Cutting Doctors Out of the Loop?

Beyond the side effects of the drug, some worry that having the medicine available without a prescription could dissuade many from the crucial step of seeing a doctor about their condition.

"[The] dangers are that it may prevent people from seeing a cardiologist and not getting a proper evaluation for their heart disease," Zipes said.

"First of all, there are no symptoms of high cholesterol," Nissen agreed. "The only way you know is via a lipid profile, and interpretation of these is not simple.

"Doctors must judge risk, patients cannot."

Messmer added that this potential problem is particularly relevant in the case of statins -- which, unlike some other types of medicine, do not provide patients with noticeable proof of their effect.

"When a nonmedical person has heartburn, they either are getting relief or not," Messmer said. "The same applies to pain meds, cough and cold meds, and other OTC meds.

"It is so clearly the contrary with statins, I find it absolutely amazing the FDA would even waste the time to consider it ... I find it unbelievably ill-conceived that they would put the treatment of a component of one of our largest killers -- atherosclerosis -- into untrained hands."

Cutting doctors out of the picture could also lead to sporadic use, physicians noted.

"In most cases, statins are usually taken for life," said Dr. Jeffrey Brinker, professor of cardiology at Johns Hopkins University School of Medicine in Baltimore. "If one takes OTC medication, there is less psychological motivation to take it consistently."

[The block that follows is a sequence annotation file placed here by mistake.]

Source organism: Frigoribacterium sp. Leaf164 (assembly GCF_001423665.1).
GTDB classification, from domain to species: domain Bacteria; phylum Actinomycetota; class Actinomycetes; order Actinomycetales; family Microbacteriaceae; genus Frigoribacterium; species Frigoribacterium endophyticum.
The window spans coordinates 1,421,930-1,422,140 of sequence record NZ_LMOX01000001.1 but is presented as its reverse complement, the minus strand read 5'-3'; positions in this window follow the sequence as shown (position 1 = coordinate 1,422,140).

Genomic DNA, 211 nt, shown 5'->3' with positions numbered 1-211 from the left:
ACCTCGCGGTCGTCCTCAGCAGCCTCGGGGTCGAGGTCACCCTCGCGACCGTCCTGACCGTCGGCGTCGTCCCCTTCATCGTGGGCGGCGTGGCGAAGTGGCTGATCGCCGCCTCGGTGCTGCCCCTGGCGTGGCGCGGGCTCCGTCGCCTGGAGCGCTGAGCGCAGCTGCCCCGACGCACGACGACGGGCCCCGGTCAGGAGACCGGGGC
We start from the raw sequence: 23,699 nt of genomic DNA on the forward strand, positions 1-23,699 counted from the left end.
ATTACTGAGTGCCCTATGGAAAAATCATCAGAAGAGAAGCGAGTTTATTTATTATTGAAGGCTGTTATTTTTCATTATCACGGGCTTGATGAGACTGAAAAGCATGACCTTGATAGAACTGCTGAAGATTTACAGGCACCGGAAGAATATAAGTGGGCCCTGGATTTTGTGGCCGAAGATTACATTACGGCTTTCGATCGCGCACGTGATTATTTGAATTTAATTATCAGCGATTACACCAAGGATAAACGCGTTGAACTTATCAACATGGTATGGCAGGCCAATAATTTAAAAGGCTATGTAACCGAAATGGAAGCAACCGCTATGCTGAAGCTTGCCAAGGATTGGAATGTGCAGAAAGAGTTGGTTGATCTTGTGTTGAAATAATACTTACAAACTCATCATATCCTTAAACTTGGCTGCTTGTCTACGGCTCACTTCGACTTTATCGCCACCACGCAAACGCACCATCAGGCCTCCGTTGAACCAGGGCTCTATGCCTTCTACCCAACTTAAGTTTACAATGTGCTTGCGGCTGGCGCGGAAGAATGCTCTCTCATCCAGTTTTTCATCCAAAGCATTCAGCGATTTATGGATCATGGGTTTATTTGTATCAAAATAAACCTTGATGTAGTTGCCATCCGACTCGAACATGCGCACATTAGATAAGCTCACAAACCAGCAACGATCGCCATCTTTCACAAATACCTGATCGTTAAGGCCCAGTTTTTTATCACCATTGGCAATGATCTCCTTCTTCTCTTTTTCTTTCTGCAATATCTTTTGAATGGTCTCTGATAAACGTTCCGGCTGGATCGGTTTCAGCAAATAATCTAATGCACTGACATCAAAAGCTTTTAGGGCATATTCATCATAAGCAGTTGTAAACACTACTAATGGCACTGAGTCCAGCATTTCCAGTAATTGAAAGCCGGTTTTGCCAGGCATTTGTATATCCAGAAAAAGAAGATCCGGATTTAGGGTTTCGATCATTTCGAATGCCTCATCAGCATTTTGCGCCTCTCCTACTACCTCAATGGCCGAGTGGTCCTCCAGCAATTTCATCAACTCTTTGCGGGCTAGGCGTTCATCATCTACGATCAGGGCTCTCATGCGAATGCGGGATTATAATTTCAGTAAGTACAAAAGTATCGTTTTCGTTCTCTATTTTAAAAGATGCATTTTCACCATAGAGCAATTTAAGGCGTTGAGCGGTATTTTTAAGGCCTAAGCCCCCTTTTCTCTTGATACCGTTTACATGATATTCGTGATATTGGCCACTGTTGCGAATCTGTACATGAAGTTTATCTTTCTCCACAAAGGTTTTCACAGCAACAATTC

Doctors Question Drugmaker's Motivation

Amid the concern over patient safety, consumer advocacy groups and physicians alike have lambasted Merck for the move, which they said arises from economic concerns.

Dr. Sidney Wolfe, director of the Health Research Group of the Washington, D.C.-based consumer advocacy group Public Citizen, testified in 2005 against a previous effort to grant Mevacor OTC status. He plans to testify again Thursday.

"For the switch of any statin, in this case lovastatin, none of the conditions are met and it is virtually certain that more harm than benefit would accrue to such an ill-advised regulatory decision," Wolfe said in his 2005 testimony. "Despite Merck and its highly paid academic partners' efforts to paint this switch as something positive, the analysis by FDA, with which I concur, seriously undermines any such conclusion."

The Consumers Union has also taken a stand against prescription-free Mevacor. While Mevacor achieved blockbuster status in its earlier days, sales have dropped since 2001 when its patent expired and generic versions entered the market. Last year, worldwide sales for Mevacor topped out at about $20 million.

Some doctors reacted with outrage at what they feel are money-driven motivations behind the move.

"How craven can the drug companies become?" asked Dr. Michael Good, a family practitioner with ProHealth Physicians in Middletown, Conn. "They should put their efforts to actually inventing something new instead of trying to milk old horses for more money at the public expense."

Associated Press reports contributed to this story.